There is a reason why the European Commission considers SMEs “the backbone of Europe’s economy”. Accounting for half of GDP and employing over 100 million people across the continent, SMEs do not only form a large part of Europe’s economic foundation, they are also integral to sociocultural functioning of European structures. Furthermore, local and regional businesses drive technological innovation, as they did in response to the COVID-19 crisis, and the digital advertising they rely on facilitates one of Europe’s core values: free media. In other words, the targeted ads that connect companies with their audiences are also woven into the ways and customs of its people, the fabric of society. Despite this, the way enterprises communicate and operate face challenges on multiple fronts. A proposed blanket ban on targeted ads, shifting attitudes around privacy, and competition from multinationals superior budgets and access to first-party data are forcing SMEs to adapt and innovate, lest they be left behind.
Digitisation, culture and growth
Ecommerce may have already been well underway, but COVID-19 was the catalyst that pushed marketers towards a “digital first” approach. No matter the age group, users turned to the internet to make their purchases, with 73% shopping online in 2020. The EU saw an overall increase of 6%, which translated into an export boom for cultural goods across borders for countries such as Italy. But the shift in consumer behaviour also positively shaped the economies of other EU countries, such as Germany and France, where 73% and registrations soared.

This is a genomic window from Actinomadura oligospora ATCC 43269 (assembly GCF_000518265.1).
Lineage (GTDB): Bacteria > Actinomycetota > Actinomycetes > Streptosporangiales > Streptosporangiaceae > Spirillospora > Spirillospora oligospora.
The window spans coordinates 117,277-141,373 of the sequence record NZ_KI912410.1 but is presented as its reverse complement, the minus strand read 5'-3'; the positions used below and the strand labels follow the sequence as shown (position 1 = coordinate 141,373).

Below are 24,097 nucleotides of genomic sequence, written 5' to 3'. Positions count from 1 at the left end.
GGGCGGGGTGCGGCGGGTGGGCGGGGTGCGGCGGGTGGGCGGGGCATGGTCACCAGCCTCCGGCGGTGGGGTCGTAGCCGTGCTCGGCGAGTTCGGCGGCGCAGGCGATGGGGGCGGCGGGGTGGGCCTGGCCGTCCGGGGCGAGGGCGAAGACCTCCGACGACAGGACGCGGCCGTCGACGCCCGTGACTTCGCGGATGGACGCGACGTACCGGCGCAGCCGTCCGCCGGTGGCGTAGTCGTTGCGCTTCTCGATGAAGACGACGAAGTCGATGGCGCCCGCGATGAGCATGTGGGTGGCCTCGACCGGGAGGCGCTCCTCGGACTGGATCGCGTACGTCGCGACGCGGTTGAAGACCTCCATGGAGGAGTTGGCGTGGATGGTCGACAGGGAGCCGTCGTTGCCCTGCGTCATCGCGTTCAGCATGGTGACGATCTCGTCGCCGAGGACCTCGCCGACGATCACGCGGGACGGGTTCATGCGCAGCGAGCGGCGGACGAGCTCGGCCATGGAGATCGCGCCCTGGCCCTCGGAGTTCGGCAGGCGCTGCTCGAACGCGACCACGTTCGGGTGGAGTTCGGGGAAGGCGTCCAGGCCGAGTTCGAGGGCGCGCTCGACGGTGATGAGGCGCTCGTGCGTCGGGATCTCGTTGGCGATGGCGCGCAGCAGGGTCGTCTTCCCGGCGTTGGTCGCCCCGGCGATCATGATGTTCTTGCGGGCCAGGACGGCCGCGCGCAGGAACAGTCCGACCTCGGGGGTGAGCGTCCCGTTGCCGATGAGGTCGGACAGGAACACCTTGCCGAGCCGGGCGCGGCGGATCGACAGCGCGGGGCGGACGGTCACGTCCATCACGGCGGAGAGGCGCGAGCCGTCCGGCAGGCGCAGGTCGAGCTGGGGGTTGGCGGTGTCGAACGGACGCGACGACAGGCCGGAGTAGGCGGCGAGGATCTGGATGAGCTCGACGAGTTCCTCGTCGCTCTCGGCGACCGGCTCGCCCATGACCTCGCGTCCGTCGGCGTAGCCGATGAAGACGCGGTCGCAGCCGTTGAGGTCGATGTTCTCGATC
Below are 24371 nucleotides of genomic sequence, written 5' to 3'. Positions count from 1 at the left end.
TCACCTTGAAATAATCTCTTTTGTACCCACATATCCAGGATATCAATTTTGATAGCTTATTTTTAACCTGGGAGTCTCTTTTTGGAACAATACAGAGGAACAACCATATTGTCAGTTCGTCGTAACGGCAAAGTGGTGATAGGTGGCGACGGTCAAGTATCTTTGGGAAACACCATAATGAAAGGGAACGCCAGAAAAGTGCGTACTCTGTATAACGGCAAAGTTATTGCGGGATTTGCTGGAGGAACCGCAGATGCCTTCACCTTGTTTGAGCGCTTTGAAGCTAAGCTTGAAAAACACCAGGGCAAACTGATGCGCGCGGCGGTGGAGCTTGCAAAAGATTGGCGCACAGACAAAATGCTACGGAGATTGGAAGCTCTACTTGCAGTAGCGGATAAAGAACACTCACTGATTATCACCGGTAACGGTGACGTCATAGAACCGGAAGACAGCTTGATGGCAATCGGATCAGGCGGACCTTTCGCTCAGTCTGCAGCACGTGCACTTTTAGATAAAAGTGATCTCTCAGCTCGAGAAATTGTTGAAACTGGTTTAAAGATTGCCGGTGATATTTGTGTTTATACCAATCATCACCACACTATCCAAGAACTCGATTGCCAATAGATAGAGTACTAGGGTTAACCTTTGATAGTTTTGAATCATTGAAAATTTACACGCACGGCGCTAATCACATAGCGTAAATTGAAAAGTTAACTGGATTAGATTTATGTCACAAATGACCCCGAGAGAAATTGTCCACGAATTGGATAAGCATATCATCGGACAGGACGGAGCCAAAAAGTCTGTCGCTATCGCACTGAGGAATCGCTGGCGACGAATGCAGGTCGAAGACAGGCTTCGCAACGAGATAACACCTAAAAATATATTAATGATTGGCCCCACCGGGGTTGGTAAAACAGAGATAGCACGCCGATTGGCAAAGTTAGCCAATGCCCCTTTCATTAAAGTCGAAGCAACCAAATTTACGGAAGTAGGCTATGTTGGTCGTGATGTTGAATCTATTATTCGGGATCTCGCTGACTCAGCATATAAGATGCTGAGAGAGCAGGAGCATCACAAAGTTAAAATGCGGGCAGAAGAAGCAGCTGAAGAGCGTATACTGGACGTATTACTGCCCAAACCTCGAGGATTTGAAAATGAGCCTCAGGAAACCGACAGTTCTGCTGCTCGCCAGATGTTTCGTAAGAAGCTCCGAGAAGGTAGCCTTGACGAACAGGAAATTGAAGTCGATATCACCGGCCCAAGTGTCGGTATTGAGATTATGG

The advantages of targeted advertising are clear: it reduces costs, grows audiences, and matches customers with their desired products. Indeed, 70% of UK SMEs consider communication with their clients and consumers a key priority, and yet 40% have not adopted paid advertising or personalised strategies. Even those that have, do not, on average, exceed 1.3 digital channels. And where SMEs first swarmed to improve their digital technologies, this initial interest is predicted to slow amongst lingering uncertainties and financial instability. The core obstacles make sense. Companies are reticent to spend money, do not have the necessary technical understanding and knowledge to introduce change themselves, and fail to recognise the relevancy of digital solutions.
Data challenges, data solutions
However, if global industry giants such as Google, Amazon and Netflix have taught us anything, it is how the power of data can bring about transnational success. It is also these companies that currently have the best advantage when it comes to the retirement of third-party cookies. With the technological resources to manage consumer data, as well as access to rich, first-party insights, the rest of the marketing industry has dire need of an alternative.